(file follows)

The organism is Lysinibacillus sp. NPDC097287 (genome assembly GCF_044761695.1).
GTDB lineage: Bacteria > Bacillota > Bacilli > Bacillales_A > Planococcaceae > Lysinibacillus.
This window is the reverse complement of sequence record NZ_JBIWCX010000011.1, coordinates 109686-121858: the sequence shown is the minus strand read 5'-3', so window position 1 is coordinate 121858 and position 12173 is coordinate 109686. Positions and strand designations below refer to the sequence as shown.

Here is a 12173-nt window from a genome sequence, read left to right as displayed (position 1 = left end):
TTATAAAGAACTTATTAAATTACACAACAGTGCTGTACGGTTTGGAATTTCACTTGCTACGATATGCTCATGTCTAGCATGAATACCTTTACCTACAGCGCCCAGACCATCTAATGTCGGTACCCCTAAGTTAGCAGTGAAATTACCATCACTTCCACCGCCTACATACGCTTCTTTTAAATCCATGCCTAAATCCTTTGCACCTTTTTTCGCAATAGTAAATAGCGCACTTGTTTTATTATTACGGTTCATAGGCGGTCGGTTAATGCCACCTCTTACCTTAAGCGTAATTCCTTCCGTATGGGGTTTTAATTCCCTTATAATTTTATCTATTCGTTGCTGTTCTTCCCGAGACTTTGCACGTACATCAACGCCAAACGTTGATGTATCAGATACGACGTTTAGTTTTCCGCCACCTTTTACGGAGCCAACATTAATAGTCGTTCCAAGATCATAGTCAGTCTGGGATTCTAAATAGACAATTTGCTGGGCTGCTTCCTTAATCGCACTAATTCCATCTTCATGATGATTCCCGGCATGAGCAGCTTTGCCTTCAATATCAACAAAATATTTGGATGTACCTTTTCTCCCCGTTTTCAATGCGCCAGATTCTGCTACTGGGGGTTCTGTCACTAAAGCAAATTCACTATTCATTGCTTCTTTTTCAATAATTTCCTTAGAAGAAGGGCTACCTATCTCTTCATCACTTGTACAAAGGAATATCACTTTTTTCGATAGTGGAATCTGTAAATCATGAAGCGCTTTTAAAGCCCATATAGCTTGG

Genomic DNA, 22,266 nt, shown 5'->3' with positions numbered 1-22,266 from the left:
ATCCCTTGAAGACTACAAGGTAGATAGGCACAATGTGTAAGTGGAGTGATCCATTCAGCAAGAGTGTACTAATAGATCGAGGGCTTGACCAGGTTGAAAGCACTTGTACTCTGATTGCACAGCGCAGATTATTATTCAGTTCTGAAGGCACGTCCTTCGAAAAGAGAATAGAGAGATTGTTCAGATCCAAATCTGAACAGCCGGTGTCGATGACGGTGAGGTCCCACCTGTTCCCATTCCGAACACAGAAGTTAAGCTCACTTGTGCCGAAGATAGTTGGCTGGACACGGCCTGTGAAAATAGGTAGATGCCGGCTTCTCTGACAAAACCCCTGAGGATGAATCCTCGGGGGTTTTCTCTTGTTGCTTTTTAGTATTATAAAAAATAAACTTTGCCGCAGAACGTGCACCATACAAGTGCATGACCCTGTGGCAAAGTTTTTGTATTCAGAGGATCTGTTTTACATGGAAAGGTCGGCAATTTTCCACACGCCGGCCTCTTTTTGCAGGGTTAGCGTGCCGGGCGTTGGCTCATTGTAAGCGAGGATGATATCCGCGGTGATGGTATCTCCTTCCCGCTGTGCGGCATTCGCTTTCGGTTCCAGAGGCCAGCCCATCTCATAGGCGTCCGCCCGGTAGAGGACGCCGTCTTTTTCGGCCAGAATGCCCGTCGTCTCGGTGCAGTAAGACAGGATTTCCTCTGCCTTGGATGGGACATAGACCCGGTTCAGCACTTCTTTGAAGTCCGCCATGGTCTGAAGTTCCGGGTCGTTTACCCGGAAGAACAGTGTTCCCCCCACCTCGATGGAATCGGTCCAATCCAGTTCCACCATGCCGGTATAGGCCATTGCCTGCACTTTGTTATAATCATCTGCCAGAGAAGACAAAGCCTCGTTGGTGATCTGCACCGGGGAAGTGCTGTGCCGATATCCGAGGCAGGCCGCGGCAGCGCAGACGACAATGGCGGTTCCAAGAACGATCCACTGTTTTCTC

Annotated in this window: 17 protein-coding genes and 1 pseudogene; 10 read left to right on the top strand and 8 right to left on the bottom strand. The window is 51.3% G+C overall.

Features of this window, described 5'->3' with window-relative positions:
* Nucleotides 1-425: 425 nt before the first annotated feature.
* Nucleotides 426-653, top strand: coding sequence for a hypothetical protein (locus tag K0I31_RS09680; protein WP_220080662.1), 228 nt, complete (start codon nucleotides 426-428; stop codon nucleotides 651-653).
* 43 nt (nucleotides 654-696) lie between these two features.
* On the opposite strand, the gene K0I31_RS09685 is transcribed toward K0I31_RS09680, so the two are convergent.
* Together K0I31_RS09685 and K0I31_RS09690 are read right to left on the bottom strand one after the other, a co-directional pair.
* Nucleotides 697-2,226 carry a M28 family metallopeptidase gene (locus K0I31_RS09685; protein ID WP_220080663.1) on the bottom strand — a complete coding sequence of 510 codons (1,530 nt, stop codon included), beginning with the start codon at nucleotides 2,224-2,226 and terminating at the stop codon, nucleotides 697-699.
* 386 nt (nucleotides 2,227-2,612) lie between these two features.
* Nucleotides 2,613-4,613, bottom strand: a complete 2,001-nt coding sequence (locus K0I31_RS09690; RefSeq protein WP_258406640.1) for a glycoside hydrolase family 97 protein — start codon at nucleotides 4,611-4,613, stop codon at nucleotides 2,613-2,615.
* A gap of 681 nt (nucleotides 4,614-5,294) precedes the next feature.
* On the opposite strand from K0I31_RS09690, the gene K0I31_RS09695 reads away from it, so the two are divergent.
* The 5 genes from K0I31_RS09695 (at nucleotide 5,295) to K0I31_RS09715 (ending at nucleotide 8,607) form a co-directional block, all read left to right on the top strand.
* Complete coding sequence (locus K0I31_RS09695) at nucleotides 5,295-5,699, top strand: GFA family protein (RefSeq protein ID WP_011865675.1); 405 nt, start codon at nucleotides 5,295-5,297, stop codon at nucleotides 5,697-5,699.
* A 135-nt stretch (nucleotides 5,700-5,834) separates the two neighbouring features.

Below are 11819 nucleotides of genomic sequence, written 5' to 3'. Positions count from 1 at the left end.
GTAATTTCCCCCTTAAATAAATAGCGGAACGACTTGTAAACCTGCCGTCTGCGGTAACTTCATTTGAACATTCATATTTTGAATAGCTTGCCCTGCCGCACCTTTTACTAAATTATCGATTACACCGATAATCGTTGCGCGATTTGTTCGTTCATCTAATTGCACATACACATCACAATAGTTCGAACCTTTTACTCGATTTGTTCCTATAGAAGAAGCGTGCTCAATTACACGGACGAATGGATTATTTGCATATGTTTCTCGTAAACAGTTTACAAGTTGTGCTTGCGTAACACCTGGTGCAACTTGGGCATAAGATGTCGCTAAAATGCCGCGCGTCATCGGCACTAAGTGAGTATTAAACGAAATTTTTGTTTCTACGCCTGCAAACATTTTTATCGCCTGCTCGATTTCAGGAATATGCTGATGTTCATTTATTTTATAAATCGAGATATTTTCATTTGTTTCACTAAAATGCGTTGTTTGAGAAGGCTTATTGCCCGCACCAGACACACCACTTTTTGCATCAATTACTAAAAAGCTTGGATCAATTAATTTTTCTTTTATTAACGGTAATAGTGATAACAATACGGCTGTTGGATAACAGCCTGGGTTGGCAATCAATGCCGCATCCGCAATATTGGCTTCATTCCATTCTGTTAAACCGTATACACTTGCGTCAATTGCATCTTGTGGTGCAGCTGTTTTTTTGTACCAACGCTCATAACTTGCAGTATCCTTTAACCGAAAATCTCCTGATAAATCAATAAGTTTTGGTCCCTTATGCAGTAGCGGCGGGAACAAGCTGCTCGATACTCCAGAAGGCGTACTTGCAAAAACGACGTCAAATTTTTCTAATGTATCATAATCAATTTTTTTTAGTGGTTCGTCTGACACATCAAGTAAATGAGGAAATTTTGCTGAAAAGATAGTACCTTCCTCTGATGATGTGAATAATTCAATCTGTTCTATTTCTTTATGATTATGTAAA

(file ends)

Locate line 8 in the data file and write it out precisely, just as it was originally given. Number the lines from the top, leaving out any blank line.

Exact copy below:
Annotated in this window: 17 protein-coding genes and 1 pseudogene; 10 read left to right on the top strand and 8 right to left on the bottom strand. The window is 51.3% G+C overall.